Emma Moore: China - Just A Pile Of Stats?
China: Just A Pile Of Stats?
By Emma Moore
There is no shortage of inches devoted to China in the New Zealand media. China’s economy, top companies, financial institutions, trade surpluses, trading relationships, savings and spending rates… Are you detecting a theme? Yes, all of these stories appear in the same section – the business section.
Are New Zealanders really only interested in “China the Emerging Economic Giant”? (or “Waking Dragon” if you really must). I like to think not. This narrow focus on the financial aspects of our fourth largest trading partner is narrow sighted and unfair to both Chinese and New Zealanders. There are more fascinating stories to be told about China than there are Chinese trees left to chop down and print them on. And that’s not just because of the environmental havoc being wreaked here in pursuit of an ever-higher GDP.
After six months in Beijing, everyday things like getting in a taxi or reading the paper still amaze me. Two days ago I jumped in a taxi and found myself looking at an ad extolling the vitamin virtues of Zespri on the back of the driver’s seat. I’m sure the Zespri people are aware that China is the home of kiwifruit by any name. Maybe Eskimos do buy ice after all. That evening I picked up the China Daily, the largest English language newspaper in China, and read that pollution caused NZ$100 billion worth of damage to the nation’s GDP in 2004. That’s just a couple of billion more than New Zealand’s total GDP for the same period.
All right. I admit it’s not easy to ignore the gee whiz statistics generated by a country with over 1.4 billion people and a land mass 37 times that of New Zealand. Yes, I know. I just did it again. But my point is there more to China than startling statistics. Or perhaps my point is there is more to the statistics than just the figures themselves.
The China Daily also reported this week that per person consumption of cooking oil has leapt from one to 17 litres per year over the last two decades. Foreigners in China often complain about the excessive use of oil in cooking. At least two kilos of the solidified stuff now fills out my clothes. At many restaurants it’s practically impossible to eat anything not served in an oil-based sauce. Even ‘healthy’ dishes like broccoli almost invariably come drowned in MSG flavoured oil. The star of the lazy Susan at a recent lunch I went to was a crock-pot of fish heads cooked and served in a piquant soup. The soup appeared to consist entirely of oil…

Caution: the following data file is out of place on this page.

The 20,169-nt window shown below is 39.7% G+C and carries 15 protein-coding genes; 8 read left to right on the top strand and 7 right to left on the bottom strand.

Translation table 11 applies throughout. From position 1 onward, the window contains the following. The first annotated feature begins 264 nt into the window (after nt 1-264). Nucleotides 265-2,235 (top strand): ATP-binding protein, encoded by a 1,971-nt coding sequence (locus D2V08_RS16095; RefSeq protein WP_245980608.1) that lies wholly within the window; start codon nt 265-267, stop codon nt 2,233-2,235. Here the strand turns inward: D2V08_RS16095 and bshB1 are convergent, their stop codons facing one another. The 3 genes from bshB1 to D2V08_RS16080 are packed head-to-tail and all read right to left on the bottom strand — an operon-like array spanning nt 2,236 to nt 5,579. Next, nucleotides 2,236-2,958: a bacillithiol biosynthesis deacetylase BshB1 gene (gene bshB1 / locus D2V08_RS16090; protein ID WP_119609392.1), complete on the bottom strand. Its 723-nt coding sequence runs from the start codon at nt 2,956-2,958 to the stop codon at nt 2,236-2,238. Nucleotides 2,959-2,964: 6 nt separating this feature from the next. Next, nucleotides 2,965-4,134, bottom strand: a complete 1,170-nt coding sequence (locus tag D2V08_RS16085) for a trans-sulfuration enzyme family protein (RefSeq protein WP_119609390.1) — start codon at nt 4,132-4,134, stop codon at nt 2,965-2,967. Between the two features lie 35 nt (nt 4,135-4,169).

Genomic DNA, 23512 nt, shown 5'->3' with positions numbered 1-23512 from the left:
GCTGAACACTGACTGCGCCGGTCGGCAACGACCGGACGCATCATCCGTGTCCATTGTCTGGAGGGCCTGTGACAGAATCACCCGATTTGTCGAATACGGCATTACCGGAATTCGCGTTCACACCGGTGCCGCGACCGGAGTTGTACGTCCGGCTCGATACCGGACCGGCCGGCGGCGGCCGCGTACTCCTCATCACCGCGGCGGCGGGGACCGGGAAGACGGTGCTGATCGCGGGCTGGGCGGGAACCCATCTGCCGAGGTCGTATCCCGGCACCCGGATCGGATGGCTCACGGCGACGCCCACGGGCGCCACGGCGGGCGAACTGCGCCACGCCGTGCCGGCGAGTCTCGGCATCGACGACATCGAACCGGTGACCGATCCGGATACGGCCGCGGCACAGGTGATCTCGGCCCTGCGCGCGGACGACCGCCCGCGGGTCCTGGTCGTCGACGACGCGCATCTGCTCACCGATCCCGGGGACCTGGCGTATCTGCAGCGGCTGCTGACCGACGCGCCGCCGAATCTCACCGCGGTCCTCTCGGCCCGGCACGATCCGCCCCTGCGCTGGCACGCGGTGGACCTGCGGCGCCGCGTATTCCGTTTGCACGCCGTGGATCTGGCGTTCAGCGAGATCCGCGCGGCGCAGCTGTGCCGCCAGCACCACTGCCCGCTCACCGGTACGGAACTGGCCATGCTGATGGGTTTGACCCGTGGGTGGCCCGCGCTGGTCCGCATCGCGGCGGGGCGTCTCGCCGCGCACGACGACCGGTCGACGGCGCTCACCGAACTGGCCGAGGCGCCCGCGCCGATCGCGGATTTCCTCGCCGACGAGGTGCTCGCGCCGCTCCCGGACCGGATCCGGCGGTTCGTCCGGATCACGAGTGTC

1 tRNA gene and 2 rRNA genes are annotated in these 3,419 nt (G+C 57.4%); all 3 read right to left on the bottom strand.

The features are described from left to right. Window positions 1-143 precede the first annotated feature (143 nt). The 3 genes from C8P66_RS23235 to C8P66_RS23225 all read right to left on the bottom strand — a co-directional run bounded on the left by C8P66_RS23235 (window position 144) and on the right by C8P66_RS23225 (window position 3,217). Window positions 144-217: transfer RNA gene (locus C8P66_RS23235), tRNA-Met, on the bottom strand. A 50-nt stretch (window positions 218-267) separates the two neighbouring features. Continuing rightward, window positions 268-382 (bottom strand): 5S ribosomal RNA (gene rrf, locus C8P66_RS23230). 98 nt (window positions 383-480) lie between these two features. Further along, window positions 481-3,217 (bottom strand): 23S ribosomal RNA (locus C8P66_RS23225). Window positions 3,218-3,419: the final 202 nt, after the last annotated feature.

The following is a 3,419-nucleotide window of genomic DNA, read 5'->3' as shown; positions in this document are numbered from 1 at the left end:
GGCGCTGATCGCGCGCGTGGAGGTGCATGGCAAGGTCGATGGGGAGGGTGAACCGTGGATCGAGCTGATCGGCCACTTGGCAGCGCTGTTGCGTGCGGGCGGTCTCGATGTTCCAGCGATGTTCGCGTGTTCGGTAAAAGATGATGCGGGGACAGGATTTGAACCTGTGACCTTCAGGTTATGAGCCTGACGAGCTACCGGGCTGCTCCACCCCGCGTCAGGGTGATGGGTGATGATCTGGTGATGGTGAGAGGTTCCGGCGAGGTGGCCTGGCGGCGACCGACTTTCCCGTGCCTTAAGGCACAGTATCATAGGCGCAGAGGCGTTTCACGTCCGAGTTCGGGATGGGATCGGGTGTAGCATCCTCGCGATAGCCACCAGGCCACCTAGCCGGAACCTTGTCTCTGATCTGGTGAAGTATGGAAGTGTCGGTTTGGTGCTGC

Naturally the diabetes and obesity stats for China are eye-popping (button-popping?). A study by the British Medical Journal published in August reports almost one in five Chinese are overweight or obese. But very overweight people - locals and foreigners, are still enough of a rarity here that they are openly stared at. Where are all these chubby Chinese? Probably indulging in one of China’s favourite pastimes – eating enormous meals.
Westerners still ponderously noting that China has changed dramatically from the heyday of Chairman Mao, standard issue two-piece grey trouser suits and an almost blanket ban on overseas travel need a hard slap. Today there are mutterings about whether Mao Zedong’s preserved corpse should remain on public display, people dress like westerners - with a touch more vinyl and nylon, and Chinese are set to top overseas tourist numbers by 2020.
Many urban Chinese now face problems familiar to people in developed countries – skyrocketing tertiary education costs, work-life imbalance, health problems arising from a sedentary lifestyle, rising house prices, workplace sexual discrimination… But others – the vast majority - are still grappling with third world problems: Limited access to education and healthcare, incomes below the UN-recognised poverty line, unemployment and poor nutrition. This is the unglamorous China. The anti-Shanghai you might say.
While New Zealand pundits anguish over our increasing wealth divide, one of the first things to strike new arrivals in China is the wealth chasm. In northwest Beijing where I live, Mercedes and BMWs vie for supremacy over tricycles and the occasional horse and cart. So much for Mao Zedong’s dream of a classless society. Deng Xiaoping sounded the starter’s gong for a hasty conversion to capitalism with his famous words, “To get rich is glorious”. But it’s taken almost two decades for the world to sit up and take notice of what this means. Whether you view China’s “peaceful rise” with admiration or trepidation, the 2008 Olympics will not be the last you hear of the Middle Kingdom.